Of Storm Chasers, Tim Samaris, El Reno tornado, Blue Waters, AWS

Every now and then, you read something that just pushes all your buttons. At breakfast this morning, I was reading an article in Nov 17 Wired magazine (because Marla cut the daily newspaper delivery which used to be my morning staple, but I digress). The article is “Into the Vortex”, sorry I couldn’t find an online link. It talks about the May 2013 tornado that killed storm chasers Tim Samaris, his son Paul, and Carl Young.  Tornado nut that I am, I remember it vividly like it was yesterday.

The article went on to talk about how a researcher had been trying to simulate tornado formation on computers for years and finally got a chance to work with the supercomputer Blue Waters at the University of Illinois. It takes that kind of power to do the computations necessary. Using soundings from a similar EF-5 tornado from 2011, he was finally able to simulate a tornado.

Since we’re doing a lot of AWS (Amazon Web Services) work these days and working with Big Data and machine learning, Blue Water’s power piqued my interest.  Just how big is it, and could it be re-created on AWS?  Looking at computational power alone, Blue Waters can process 13 quadrillion operations a second, or 13 petaflops.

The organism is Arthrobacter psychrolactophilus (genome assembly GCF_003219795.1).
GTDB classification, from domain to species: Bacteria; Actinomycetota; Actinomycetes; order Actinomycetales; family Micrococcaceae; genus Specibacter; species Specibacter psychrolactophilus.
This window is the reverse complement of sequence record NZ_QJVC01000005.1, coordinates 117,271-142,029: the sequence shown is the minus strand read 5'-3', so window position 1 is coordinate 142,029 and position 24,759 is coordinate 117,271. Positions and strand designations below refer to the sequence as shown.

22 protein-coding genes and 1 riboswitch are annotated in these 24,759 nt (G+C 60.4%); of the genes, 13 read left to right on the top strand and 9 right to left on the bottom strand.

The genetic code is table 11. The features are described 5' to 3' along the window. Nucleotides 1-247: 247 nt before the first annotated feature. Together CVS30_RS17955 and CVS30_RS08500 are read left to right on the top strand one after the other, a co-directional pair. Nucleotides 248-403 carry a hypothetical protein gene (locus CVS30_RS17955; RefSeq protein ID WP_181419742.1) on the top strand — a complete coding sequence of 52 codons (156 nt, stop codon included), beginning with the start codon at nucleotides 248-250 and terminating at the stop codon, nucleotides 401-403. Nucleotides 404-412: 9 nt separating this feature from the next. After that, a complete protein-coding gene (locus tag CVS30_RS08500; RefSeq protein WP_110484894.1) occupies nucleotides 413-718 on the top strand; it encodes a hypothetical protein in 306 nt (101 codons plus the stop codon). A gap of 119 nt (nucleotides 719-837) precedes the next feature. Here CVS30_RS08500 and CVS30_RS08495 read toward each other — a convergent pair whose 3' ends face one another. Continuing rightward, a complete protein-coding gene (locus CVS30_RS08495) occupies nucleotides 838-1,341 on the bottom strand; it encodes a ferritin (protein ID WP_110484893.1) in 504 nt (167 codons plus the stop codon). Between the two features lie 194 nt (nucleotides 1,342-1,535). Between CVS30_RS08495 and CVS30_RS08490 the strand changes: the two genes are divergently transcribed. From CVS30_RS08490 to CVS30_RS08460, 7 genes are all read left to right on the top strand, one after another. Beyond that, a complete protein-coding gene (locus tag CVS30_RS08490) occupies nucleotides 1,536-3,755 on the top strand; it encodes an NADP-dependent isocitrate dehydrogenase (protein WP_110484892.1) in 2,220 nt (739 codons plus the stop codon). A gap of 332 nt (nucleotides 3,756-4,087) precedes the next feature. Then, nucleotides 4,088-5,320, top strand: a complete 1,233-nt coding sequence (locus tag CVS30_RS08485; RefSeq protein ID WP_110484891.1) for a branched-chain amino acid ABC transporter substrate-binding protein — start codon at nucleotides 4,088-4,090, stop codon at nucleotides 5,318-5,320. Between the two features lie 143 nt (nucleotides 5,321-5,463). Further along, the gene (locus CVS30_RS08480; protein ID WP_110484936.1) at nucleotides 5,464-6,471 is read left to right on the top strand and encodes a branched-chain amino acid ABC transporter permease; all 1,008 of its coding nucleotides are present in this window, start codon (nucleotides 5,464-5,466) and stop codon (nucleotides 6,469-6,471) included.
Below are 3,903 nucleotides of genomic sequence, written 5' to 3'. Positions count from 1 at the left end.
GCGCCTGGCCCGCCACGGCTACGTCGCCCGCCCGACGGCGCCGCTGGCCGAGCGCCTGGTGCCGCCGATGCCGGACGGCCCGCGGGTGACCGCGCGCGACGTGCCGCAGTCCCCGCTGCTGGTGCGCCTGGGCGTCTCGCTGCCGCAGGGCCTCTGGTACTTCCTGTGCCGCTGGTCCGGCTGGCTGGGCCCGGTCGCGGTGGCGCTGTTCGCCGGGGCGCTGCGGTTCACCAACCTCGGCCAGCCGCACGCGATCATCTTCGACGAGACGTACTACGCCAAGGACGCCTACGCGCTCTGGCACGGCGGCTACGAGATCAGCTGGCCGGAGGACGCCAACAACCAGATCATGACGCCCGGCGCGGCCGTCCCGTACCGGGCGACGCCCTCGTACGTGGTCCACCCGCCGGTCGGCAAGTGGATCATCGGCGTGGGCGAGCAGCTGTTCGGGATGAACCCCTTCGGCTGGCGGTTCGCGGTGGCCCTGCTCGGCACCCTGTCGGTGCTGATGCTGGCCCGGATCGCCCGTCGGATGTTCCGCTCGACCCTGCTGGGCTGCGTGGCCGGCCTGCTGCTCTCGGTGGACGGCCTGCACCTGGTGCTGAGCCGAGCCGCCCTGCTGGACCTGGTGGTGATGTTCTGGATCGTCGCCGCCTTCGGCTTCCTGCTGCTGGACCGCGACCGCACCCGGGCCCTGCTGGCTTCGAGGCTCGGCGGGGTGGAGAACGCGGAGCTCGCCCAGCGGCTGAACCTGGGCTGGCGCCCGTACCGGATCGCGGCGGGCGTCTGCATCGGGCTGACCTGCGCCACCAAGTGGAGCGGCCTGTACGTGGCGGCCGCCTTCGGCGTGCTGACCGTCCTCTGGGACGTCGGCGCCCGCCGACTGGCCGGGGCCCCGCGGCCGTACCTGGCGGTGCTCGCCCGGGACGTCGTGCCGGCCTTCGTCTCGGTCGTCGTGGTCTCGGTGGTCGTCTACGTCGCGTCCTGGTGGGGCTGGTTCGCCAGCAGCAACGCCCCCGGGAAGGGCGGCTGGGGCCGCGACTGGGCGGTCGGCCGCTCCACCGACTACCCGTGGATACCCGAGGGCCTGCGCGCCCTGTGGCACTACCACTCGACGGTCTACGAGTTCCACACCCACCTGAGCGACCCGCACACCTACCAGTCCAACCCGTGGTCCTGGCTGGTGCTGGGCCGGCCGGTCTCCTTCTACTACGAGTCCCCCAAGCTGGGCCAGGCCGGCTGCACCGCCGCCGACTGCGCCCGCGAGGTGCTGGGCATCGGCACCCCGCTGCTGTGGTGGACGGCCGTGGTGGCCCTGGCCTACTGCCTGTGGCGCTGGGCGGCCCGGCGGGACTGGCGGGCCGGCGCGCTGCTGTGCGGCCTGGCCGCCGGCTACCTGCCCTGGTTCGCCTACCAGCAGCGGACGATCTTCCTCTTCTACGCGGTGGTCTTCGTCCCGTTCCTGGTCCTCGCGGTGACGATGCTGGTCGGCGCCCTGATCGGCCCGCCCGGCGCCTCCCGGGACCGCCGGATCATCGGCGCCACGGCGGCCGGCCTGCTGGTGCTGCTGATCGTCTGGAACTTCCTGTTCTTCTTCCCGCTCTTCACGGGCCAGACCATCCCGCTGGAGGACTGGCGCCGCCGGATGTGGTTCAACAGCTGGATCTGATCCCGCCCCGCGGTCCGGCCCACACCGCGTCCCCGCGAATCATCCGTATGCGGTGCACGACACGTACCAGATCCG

That got me searching for an AWS equivalent story, and I came across this Ars Technica article, 18 hours, $33K, and 156,314 cores: Amazon cloud HPC hits a “petaflop”. which claimed a theoretical peak speed of 1.21 petaflops.  ~10 times slower, but more importantly, really geared for a different kind of workload. The AWS Compute Cluster is great for parallel processing, millions of tasks that can be performed independently because the processing nodes are geographically distributed and don’t need fast intercommunications.  For the tornado research, only something like Blue Waters would be up to the task as the nodes “had to communicate the movement of air between its 27,000 nodes, processing at .2 second time steps. With all that power, it still needed almost a full day to perform the simulation.

So there’s a peek into my morning coffee routine 🙂